What We've Learned So Far About Expanding Pre-K
Earlier this year, Boston Mayor Marty Walsh announced plans to provide high-quality pre-kindergarten to every four-year-old child in the city.
That’s welcome news, as decades of research have shown that developmentally-appropriate early learning experiences have lasting, positive effects on children’s early language, literacy, and mathematics skills. Early education can also create additional benefits—including improved social and emotional skills, and better health outcomes across the board—that persist into adulthood.
In this context, Abt Associates’ ongoing evaluation of Massachusetts’ federal Preschool Expansion Grant (PEG) for the Massachusetts Department of Early Education and Care (EEC) offers timely insights about how to implement high-quality preschool through public-private collaborations between local school districts and community-based organizations.
Massachusetts is using its PEG resources to expand access to high-quality preschool for four-year-old children from low-income families in five communities (Boston, Holyoke, Lawrence, Lowell, and Springfield). The grant supports 48 classrooms that serve approximately 840 children per year. Most of the children served by PEG classrooms have no prior formal early childhood experience.
PEG programs are expected to implement key components that are believed to be important drivers of quality, such as teacher compensation commensurate to the local public schools, formal curricula and assessment systems, professional development supports, family engagements, and comprehensive services for families, including referrals to health and other social services.
Early Findings Show Promise, Room for Growth
Abt’s report showed that, during the first year of the program (2015-16), the overall quality of PEG classrooms was moderate to high, on average. Teachers reported high levels of job satisfaction, parents gave the programs high marks and felt highly connected to the program and their children’s teachers, and by kindergarten, most PEG students—most of whom came from families living well below 200 percent of the federal poverty level—demonstrated early math and literacy skills on par with their peers nationally. That said, PEG classrooms had higher ratings on measures of classroom environmental quality and lower ratings on instructional supports, which is a finding consistent with other studies.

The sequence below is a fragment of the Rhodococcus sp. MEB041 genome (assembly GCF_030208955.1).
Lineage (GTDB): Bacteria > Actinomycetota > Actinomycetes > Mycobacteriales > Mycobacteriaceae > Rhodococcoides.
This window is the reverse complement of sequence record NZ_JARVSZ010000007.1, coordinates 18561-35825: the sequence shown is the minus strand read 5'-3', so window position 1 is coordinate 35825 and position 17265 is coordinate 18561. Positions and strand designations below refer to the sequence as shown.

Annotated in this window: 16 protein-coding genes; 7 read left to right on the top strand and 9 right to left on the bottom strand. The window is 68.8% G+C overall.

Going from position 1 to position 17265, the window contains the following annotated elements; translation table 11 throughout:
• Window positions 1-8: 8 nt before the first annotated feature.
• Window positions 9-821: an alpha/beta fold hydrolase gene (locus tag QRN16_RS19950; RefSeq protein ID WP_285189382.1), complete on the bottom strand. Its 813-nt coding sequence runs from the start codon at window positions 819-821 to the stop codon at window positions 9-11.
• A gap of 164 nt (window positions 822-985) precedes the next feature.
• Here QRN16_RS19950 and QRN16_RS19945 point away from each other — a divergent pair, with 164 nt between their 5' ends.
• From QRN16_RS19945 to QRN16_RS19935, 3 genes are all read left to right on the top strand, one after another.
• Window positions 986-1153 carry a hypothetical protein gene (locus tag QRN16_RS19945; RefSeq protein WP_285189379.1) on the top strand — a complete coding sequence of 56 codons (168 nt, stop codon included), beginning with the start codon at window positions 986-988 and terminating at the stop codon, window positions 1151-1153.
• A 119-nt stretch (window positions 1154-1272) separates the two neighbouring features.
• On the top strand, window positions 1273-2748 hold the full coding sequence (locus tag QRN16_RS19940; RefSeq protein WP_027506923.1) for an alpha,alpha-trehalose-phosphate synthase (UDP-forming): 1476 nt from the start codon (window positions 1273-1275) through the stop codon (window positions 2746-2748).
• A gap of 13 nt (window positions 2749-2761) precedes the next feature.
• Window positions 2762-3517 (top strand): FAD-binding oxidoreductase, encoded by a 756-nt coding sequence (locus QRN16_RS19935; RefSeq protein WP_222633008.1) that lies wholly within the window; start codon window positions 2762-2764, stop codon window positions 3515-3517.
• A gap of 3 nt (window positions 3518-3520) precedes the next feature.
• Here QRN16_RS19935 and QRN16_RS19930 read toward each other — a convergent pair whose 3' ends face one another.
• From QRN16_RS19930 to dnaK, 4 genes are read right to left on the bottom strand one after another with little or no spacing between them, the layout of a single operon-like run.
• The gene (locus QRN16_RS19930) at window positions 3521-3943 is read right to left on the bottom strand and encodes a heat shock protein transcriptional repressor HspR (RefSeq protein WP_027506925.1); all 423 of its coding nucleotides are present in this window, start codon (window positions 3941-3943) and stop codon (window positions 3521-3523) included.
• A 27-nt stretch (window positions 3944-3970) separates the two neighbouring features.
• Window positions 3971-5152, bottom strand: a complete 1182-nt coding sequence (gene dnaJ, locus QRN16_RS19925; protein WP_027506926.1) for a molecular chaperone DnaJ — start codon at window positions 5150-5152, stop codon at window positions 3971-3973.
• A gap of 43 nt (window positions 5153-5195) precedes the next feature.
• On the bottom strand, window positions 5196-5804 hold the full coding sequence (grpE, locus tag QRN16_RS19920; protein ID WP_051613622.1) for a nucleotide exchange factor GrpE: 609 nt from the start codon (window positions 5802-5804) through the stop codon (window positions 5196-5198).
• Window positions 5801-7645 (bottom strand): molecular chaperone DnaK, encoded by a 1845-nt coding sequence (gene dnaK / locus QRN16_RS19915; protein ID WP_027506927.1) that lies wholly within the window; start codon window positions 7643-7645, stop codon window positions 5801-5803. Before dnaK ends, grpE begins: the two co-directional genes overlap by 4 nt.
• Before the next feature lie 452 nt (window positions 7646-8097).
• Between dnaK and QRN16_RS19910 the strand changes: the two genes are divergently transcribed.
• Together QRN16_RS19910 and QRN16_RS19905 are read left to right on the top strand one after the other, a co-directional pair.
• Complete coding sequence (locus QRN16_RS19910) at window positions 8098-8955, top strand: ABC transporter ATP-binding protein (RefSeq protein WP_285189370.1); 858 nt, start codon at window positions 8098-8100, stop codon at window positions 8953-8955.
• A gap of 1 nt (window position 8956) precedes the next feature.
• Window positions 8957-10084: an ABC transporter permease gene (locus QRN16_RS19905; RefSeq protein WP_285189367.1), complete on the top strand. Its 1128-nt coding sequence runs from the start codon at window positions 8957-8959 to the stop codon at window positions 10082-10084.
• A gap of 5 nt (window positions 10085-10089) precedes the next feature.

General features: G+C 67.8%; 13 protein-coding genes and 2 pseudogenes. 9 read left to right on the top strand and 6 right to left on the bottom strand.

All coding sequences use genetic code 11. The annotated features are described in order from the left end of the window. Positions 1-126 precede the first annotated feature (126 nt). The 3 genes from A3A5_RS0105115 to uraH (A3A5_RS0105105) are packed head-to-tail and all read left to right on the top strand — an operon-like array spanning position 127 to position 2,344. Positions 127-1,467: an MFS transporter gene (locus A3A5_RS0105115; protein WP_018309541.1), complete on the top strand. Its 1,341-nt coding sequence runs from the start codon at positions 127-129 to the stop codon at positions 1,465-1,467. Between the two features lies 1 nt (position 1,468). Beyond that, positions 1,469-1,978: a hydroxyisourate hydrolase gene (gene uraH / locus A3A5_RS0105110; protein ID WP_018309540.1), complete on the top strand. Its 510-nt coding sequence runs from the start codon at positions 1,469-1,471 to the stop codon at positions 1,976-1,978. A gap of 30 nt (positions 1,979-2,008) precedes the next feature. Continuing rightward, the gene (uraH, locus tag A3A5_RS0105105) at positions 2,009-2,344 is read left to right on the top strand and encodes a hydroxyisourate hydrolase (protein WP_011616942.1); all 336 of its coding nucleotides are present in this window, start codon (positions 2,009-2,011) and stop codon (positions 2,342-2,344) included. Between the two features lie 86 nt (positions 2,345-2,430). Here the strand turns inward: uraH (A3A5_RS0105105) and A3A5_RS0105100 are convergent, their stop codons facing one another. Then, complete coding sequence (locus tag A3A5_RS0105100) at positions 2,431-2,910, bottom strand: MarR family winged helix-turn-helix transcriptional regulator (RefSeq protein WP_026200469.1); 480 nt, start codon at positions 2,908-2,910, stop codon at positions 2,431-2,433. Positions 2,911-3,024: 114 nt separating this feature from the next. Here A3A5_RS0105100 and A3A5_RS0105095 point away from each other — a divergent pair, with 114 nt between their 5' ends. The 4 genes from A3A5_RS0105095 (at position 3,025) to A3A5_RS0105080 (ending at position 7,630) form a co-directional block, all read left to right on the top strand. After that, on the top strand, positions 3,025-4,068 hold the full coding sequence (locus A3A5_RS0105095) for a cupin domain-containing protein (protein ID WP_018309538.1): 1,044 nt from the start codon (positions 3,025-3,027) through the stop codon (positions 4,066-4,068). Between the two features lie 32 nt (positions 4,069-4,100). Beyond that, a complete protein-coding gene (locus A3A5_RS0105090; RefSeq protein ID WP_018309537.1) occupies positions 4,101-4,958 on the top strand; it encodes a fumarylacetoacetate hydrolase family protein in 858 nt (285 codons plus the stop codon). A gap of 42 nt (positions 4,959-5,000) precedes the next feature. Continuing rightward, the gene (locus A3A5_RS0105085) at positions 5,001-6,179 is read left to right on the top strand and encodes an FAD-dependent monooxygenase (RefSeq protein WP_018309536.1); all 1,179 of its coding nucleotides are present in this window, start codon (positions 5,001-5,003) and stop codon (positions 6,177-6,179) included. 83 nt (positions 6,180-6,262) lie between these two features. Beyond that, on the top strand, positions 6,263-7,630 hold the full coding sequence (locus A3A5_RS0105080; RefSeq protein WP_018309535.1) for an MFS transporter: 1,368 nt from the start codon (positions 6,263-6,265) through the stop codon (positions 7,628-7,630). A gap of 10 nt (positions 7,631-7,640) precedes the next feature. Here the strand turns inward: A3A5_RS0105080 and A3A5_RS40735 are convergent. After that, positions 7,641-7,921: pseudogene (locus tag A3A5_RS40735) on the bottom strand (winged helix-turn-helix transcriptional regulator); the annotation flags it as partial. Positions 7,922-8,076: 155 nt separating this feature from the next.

There also remains room for more growth and consistency. Professional development supports for educators were not consistently aligned with coaching and classroom curricula, and the provision of comprehensive services to children and families was inconsistent. Although the average student’s vocabulary development was not far below what might be expected, about one-third of PEG students were substantially below age expectation at the end of preschool.
The PEG evaluation provides encouraging early findings on the promise of providing expanded high-quality early learning experiences to help ensure that all children enter school ready to succeed. In the year ahead, EEC will continue to provide technical assistance to PEG communities, and continue to improve professional development resources and coordination of comprehensive services. Programs will be encouraged to improve the quality of teacher-child interactions and the supports provided for language development. The Department of Early Education and Care has recently funded 13 communities across the state to develop strategic plans for preschool expansion following the PEG model and supporting collaborations between public and private programs.
Abt, meanwhile, will assess the impacts of PEG on children’s academic, social and executive functioning skills using a rigorous research design. Findings from this next phase of research are expected in early 2018. Abt will also continue to track the program’s implementation over time.
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